Hoops legends in demand

BILL HARRIS -- Toronto Sun

, Last Updated: 7:25 AM ET

It's like a dysfunctional game of musical chairs in which nobody can hear the same song.

Listening to jazz, Larry Brown. Listening to folk, Flip Saunders. Listening to an obscure spiritual chant, Phil Jackson.

They're three high-profile, experienced, sought-after NBA coaches with impressive resumes. And virtually the entire league is waiting for them to decide what they want to do, and where they want to do it.

But who gets to decide first?

Jackson and Saunders technically are unemployed at the moment. Jackson has coached nine championship teams. Saunders guided the Minnesota Timberwolves from laughing-stock to contender before things fell apart and he was fired a few months ago. He still has a year left on his contract, though, which could create compensation complications.

Brown currently is employed by the defending-champion Detroit Pistons, who still are competing in the playoffs and probably will be for quite some time. And in a lot of ways, that's what is holding things up.

Brown may or may not coach next season, primarily because of health concerns. Either way, teams like the New York Knicks, the Los Angeles Lakers, the Timberwolves and the Cleveland Cavaliers, all of whom are looking for new coaches, are waiting for that first big name to grab a chair, after which a mad scramble will ensue.

Knicks president Isiah Thomas broached the subject of Jackson becoming the club's coach and general manager during a meeting early last week. However, Jackson said he had no interest in management.

It's worth remembering, though, that specific job titles continue to mean less and less in the NBA, which specializes in front-office finagling.

There are quite a few GMs who don't have anywhere near the clout GMs used to have traditionally. Instead, they essentially are doing what assistant GMs used to do, with the real decision-making power in the hands of executive vice-presidents and special advisers.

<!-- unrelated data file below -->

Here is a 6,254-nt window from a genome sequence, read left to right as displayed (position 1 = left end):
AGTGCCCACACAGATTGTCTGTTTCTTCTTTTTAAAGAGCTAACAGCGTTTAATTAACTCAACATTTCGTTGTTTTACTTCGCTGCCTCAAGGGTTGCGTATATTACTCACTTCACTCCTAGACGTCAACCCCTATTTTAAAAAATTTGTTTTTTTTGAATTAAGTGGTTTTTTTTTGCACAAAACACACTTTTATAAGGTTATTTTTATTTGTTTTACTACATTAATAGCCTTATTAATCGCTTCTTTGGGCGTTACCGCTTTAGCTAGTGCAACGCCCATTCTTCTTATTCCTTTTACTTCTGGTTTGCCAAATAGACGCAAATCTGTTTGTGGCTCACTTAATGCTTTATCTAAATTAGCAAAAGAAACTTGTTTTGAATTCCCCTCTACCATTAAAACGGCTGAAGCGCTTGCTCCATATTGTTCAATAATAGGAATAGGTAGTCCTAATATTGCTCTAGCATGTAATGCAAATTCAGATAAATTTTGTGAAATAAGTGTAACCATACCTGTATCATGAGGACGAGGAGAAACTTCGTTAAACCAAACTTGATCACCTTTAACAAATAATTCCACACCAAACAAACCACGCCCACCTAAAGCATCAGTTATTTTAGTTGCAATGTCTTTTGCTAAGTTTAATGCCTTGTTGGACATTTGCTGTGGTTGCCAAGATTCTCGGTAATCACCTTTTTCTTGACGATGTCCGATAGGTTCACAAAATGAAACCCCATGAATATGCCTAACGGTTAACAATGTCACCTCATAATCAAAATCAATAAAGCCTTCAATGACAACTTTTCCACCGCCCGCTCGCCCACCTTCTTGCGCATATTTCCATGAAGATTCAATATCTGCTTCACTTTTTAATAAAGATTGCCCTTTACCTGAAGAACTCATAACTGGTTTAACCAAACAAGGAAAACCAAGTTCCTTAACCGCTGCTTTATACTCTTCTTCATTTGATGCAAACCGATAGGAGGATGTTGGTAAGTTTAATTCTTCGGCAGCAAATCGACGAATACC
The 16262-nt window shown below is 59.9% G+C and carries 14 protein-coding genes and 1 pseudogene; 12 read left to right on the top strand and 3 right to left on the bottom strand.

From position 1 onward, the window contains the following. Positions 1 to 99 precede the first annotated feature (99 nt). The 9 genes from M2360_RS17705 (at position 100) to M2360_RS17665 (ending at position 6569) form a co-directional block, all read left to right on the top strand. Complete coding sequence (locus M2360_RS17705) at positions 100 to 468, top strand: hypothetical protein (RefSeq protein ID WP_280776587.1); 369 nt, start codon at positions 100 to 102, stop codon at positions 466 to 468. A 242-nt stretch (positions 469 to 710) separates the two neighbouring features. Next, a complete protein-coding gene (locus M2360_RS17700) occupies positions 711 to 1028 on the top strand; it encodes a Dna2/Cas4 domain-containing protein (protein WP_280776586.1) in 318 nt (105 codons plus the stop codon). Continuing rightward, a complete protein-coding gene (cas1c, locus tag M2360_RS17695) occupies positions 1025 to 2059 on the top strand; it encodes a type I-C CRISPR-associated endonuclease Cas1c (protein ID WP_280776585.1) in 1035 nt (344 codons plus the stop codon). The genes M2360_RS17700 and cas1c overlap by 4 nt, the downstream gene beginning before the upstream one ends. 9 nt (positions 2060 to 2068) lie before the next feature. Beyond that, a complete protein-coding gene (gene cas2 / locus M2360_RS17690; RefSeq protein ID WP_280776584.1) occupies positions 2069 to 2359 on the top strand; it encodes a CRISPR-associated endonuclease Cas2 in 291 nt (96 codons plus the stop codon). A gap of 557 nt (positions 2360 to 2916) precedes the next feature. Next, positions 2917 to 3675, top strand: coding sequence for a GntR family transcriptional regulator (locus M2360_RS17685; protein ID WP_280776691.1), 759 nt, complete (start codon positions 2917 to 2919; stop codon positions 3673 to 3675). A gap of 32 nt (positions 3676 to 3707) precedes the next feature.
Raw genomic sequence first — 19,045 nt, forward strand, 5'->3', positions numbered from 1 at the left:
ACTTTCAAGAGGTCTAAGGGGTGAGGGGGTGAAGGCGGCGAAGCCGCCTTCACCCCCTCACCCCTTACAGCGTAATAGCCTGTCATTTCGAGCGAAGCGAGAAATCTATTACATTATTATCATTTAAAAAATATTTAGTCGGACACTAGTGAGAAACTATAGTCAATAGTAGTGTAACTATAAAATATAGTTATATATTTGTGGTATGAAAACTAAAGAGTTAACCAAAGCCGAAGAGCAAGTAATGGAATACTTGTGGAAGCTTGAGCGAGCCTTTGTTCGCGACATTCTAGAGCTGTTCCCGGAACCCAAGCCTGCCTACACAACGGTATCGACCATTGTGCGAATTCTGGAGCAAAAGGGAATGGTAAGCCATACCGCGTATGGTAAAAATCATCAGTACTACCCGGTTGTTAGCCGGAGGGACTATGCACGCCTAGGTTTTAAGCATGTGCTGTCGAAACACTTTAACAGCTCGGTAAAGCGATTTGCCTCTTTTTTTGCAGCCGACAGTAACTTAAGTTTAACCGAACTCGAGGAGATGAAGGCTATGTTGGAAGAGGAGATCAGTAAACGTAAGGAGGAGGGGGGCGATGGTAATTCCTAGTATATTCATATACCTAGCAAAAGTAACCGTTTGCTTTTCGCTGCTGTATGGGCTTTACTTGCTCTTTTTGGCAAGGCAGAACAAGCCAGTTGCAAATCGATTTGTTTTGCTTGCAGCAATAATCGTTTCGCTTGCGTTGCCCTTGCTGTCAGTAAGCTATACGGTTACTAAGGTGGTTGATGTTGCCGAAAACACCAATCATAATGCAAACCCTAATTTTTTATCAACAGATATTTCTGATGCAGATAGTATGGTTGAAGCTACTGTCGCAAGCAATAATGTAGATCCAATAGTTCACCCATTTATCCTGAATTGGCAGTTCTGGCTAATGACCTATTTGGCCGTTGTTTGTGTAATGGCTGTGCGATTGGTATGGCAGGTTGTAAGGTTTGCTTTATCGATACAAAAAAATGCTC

Of course, the Raptors know nothing of such mystifying chains of command, right?

Anyway, why Thomas would have made such an overture to Jackson is open to speculation. Some think the meeting merely was for show, with Thomas covering his own butt by being seen to have wooed Jackson. Either way, Jackson may have zero interest in coaching such a bad squad.

Jackson has Knicks blue in his blood from his playing days, but he's used to winning titles both as a player and a coach, and the Knicks are about three years away from being three years away.

That said, the Lakers aren't exactly chugging along on the ring road, either, and the majority opinion suggests Hollywood is where Jackson is going to end up.

We realize the majority opinion isn't always right. You need look no further than the weekly TV ratings or box-office returns to know that.

Regardless, the mere notion of Jackson's return to L.A. being plausible marks a stunning reversal from a year ago, when the power of Kobe Bryant was supposed to be strong enough to withstand the losses of Jackson and Shaquille O'Neal. Funny how winning 30-something games and missing the playoffs can change perspectives (except, you know, in Toronto).

It was thought for a while that the real prize was the Cleveland job. Who wouldn't want to coach a young LeBron James? It's a career-maker for the right bench boss.

Well, that was before new Cavs owner Dan Gilbert revealed himself to be, well, a tad volatile. There now are serious questions about James' long-term commitment to the turmoil-engulfed club, and that obviously makes the coaching position considerably less attractive.

There have been reports Jackson is out of the running in Cleveland, which may mean Saunders now has the right of first refusal. But James might be angling for Nate McMillan, whose contract with the surprising Seattle SuperSonics is set to expire.

Meanwhile, Jackson's supposed return to the Lakers is muddied by Brown's uncertainty. He had to sit out a chunk of this past regular season because of hip surgery and illness, so he wants to wait till the playoffs are over to have a long talk with his wife about what the future holds.

Bryant likes Brown, but can the Lakers afford to wait? For that matter, can the Cavaliers? Can the Knicks?

Seats are open, but the music keeps playing.


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